Poetry       Prose       Letters

Georg Trakl


The Cursed


Dusk. The old women go to the well.
In the darkness of the chestnuts, a red laughs.
The scent of bread drifts from a shop
And sunflowers sink over the fence.

By the river the inn still sounds mild and soft.
A guitar hums; a jingling of money.
A halo falls upon that small child,
Who waits before the glass door soft and white.

O! blue radiance which she awakens in the panes
Framed by thorns, black and rigidly enraptured.
As if crazy, a crooked scribe smiles
Into water which a wild uproar startles.


In the evening, the plague borders her blue garment
And quietly a sinister guest closes the door.
The black burden of the maple sinks through the window;
A boy lays the forehead in her hand.

Often her eyelids sink down evil and heavy.
The child's hands run through her hair
And his tears fall hot and clear
Into the caverns of her eyes black and empty.

A nest of scarlet colored snakes rears up
Sluggishly in her troubled womb.
The arms release a dead shape
That is surrounded by a carpet's sadness.


Into the brown garden a bell tolls.
In the darkness of the chestnuts a blueness floats,
The sweet coat of a strange woman.
Scent of mignonettes; and a glowing sense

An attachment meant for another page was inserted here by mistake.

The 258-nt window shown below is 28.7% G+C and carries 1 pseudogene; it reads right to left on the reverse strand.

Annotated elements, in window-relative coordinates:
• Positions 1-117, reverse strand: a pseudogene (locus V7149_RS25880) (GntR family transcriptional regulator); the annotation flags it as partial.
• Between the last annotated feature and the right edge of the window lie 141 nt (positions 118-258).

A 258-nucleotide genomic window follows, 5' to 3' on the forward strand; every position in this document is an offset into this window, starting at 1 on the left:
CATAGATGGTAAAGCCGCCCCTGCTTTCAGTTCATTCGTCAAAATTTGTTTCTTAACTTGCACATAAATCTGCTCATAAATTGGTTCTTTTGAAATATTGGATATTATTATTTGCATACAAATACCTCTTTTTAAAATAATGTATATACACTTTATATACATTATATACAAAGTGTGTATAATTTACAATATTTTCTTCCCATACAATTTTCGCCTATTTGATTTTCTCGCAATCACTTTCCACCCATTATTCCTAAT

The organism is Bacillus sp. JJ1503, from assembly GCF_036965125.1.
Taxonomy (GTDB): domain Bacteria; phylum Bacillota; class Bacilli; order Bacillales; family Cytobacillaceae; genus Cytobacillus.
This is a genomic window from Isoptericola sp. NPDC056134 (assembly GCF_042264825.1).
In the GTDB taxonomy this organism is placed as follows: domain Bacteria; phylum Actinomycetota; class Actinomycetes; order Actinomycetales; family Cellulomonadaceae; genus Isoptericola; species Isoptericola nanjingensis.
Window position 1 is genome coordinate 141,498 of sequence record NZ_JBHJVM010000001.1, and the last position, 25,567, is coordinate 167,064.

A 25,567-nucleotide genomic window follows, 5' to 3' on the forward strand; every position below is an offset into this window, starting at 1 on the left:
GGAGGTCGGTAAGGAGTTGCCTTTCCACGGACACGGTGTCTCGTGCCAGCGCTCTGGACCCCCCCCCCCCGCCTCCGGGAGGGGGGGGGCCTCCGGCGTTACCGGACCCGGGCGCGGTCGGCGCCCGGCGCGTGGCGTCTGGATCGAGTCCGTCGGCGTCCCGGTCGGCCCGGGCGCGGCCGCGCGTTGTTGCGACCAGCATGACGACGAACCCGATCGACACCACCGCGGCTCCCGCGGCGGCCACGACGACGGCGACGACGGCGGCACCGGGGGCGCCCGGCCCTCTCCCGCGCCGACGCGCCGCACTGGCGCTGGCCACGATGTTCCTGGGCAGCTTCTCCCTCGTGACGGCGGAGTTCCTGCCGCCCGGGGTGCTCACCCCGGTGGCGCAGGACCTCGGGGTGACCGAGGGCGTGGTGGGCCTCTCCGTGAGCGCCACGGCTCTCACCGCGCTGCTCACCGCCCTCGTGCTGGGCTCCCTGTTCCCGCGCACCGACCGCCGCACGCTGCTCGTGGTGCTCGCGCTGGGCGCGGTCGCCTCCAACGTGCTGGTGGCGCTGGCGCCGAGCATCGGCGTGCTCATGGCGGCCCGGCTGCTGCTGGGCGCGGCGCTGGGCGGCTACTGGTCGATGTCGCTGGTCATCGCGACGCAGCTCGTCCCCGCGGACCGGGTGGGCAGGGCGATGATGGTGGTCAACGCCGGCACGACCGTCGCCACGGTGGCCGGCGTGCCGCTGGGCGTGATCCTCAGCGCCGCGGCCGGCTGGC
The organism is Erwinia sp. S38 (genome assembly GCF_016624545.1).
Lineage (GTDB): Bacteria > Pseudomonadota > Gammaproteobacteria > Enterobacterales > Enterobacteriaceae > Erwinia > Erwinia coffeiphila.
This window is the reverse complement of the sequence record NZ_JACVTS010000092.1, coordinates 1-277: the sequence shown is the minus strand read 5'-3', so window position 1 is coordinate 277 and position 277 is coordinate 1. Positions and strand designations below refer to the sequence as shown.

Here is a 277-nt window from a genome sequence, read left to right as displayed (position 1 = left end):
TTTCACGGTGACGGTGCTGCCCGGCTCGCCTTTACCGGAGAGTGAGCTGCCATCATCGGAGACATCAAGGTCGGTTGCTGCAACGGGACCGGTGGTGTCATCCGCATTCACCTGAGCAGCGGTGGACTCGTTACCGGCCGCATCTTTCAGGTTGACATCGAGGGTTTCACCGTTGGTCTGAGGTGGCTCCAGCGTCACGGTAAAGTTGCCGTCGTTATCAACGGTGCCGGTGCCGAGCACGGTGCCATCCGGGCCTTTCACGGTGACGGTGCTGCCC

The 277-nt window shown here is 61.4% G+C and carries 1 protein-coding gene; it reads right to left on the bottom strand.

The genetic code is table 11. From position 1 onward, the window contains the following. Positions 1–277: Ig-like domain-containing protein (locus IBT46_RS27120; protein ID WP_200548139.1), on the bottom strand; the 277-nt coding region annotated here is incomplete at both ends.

Of evil. The damp forehead bends cold and pale
Over muck where the rat digs,
Flooded by the tepid scarlet shine of stars;
In the garden apples fall listless and gentle.

The night is black. Ghostly, the foehn billows
Through the sleepwalking boy's white nightgown
And gently the hand of the dead reaches
In his mouth. Sonja smiles soft and beautiful.


© Jim Doss & Werner Schmitt



Poetry       Prose       Letters

Website Copyright © 2008 by Loch Raven Review.

Copyright Notice and Terms of Use: This website contains copyrighted materials, including, but not limited to, text, photographs, and graphics. You may not use, copy, publish, upload, download, post to a bulletin board. or otherwise transmit, distribute, or modify any contents of this website in any way, except that you may download one copy of such contents on any single computer for your own personal non-commercial use, provided you do not alter or remove any copyright, poet, author, or artist attribution, or any other proprietary notices.